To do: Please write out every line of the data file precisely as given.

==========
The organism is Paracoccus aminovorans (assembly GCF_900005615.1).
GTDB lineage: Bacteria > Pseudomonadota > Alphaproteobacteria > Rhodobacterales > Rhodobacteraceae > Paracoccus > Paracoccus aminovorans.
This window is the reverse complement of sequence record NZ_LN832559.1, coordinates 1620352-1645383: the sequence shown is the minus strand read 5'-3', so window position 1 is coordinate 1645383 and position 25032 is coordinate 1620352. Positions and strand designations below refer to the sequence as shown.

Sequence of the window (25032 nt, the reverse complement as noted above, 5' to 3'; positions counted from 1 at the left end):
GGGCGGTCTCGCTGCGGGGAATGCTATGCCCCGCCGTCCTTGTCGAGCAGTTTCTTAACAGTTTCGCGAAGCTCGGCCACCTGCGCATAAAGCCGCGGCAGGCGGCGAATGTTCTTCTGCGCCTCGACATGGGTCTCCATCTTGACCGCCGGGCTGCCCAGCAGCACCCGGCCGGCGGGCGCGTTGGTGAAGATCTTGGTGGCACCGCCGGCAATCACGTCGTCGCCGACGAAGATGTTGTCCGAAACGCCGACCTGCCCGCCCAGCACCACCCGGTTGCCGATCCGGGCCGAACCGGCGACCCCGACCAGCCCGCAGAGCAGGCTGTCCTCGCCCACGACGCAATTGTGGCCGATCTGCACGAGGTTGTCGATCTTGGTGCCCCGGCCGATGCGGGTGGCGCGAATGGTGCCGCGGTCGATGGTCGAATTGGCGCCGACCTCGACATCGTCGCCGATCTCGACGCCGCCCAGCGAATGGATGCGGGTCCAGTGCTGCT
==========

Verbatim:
The organism is Paracoccus aminovorans (assembly GCF_900005615.1).
GTDB lineage: Bacteria > Pseudomonadota > Alphaproteobacteria > Rhodobacterales > Rhodobacteraceae > Paracoccus > Paracoccus aminovorans.
This window is the reverse complement of sequence record NZ_LN832559.1, coordinates 1620352-1645383: the sequence shown is the minus strand read 5'-3', so window position 1 is coordinate 1645383 and position 25032 is coordinate 1620352. Positions and strand designations below refer to the sequence as shown.

Sequence of the window (25032 nt, the reverse complement as noted above, 5' to 3'; positions counted from 1 at the left end):
GGGCGGTCTCGCTGCGGGGAATGCTATGCCCCGCCGTCCTTGTCGAGCAGTTTCTTAACAGTTTCGCGAAGCTCGGCCACCTGCGCATAAAGCCGCGGCAGGCGGCGAATGTTCTTCTGCGCCTCGACATGGGTCTCCATCTTGACCGCCGGGCTGCCCAGCAGCACCCGGCCGGCGGGCGCGTTGGTGAAGATCTTGGTGGCACCGCCGGCAATCACGTCGTCGCCGACGAAGATGTTGTCCGAAACGCCGACCTGCCCGCCCAGCACCACCCGGTTGCCGATCCGGGCCGAACCGGCGACCCCGACCAGCCCGCAGAGCAGGCTGTCCTCGCCCACGACGCAATTGTGGCCGATCTGCACGAGGTTGTCGATCTTGGTGCCCCGGCCGATGCGGGTGGCGCGAATGGTGCCGCGGTCGATGGTCGAATTGGCGCCGACCTCGACATCGTCGCCGATCTCGACGCCGCCCAGCGAATGGATGCGGGTCCAGTGCTGCT